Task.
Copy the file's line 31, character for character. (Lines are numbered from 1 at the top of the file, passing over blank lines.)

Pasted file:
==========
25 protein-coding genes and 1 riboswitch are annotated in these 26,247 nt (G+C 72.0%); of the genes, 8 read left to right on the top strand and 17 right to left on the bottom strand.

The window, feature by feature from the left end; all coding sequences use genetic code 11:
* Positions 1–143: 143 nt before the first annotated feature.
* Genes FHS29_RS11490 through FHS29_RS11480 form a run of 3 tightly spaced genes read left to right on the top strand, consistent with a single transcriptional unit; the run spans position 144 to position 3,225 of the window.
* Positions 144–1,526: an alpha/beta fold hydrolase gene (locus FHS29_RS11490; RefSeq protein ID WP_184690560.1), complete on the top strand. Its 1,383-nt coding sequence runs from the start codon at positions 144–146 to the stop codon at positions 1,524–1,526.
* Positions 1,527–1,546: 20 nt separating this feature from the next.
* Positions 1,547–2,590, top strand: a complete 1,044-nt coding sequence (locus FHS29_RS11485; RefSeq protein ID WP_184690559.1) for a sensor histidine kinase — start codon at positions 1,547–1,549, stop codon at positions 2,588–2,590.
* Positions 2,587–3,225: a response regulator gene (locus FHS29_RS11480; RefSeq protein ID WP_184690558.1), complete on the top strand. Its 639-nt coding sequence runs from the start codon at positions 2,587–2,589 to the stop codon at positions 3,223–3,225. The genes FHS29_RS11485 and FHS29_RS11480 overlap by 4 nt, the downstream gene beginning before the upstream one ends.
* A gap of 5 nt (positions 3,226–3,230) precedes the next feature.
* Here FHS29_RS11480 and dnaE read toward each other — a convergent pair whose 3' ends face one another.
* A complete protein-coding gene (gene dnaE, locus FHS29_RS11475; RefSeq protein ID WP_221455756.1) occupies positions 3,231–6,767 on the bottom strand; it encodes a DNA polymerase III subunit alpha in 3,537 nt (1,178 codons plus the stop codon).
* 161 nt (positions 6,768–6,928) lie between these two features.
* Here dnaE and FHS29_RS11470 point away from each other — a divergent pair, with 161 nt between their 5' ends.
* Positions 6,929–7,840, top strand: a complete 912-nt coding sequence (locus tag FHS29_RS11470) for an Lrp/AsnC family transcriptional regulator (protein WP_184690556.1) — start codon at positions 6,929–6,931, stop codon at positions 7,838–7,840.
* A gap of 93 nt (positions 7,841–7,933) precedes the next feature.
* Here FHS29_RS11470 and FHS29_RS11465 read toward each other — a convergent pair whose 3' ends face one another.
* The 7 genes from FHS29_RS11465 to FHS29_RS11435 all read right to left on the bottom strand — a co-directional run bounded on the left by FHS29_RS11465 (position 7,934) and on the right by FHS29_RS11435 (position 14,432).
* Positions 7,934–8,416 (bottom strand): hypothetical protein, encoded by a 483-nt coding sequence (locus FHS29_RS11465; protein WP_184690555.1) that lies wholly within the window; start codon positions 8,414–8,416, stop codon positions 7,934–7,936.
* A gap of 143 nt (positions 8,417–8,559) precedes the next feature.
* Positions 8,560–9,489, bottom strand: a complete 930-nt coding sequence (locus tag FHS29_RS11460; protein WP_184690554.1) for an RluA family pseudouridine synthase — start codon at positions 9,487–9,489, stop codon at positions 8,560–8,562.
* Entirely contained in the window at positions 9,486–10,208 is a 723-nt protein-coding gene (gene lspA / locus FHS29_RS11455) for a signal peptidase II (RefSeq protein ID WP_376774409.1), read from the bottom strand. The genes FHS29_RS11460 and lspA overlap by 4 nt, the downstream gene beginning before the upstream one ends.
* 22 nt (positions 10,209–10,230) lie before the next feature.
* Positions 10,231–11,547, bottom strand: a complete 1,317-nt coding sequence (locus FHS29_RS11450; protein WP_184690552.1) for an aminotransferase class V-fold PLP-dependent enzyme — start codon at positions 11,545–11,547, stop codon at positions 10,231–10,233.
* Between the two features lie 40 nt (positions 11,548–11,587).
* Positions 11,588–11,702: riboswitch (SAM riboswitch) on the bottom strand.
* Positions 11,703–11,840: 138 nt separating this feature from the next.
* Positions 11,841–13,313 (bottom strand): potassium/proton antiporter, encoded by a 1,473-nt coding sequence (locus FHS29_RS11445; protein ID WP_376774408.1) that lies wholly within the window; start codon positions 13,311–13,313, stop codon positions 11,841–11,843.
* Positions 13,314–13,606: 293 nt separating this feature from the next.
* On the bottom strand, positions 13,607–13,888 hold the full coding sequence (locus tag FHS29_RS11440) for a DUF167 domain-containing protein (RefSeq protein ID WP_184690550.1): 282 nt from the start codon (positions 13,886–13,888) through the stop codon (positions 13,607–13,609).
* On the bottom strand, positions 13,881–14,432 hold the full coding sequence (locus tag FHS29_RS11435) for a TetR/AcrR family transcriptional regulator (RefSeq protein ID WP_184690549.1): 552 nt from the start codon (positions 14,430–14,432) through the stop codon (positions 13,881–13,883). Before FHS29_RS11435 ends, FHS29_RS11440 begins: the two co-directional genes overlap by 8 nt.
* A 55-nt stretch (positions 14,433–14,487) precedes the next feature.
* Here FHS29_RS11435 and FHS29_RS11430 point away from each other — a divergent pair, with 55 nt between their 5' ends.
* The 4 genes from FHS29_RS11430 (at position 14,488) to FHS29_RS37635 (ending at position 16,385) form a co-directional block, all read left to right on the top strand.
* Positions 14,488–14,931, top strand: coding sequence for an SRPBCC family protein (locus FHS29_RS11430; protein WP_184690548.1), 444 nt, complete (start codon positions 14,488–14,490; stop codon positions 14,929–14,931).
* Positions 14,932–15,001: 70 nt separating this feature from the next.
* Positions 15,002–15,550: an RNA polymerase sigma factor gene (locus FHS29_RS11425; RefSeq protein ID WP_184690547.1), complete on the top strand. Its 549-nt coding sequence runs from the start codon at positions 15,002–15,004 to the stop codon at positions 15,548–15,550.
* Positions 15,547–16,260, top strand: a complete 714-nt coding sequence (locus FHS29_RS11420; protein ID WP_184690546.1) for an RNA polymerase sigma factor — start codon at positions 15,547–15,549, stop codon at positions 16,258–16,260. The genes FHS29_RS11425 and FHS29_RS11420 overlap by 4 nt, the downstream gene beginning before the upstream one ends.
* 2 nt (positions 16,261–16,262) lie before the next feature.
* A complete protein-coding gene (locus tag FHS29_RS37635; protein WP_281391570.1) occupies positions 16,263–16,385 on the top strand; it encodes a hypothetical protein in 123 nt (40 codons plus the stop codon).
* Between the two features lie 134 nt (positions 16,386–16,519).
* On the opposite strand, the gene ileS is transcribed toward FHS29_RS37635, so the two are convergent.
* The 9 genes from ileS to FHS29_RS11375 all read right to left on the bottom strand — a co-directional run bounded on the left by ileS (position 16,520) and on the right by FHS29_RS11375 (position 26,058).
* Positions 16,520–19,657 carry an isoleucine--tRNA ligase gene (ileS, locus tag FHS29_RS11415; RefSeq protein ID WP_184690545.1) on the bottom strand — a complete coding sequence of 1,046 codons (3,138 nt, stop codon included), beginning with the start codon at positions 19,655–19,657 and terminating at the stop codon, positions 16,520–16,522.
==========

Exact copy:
* A 55-nt stretch (positions 14,433–14,487) precedes the next feature.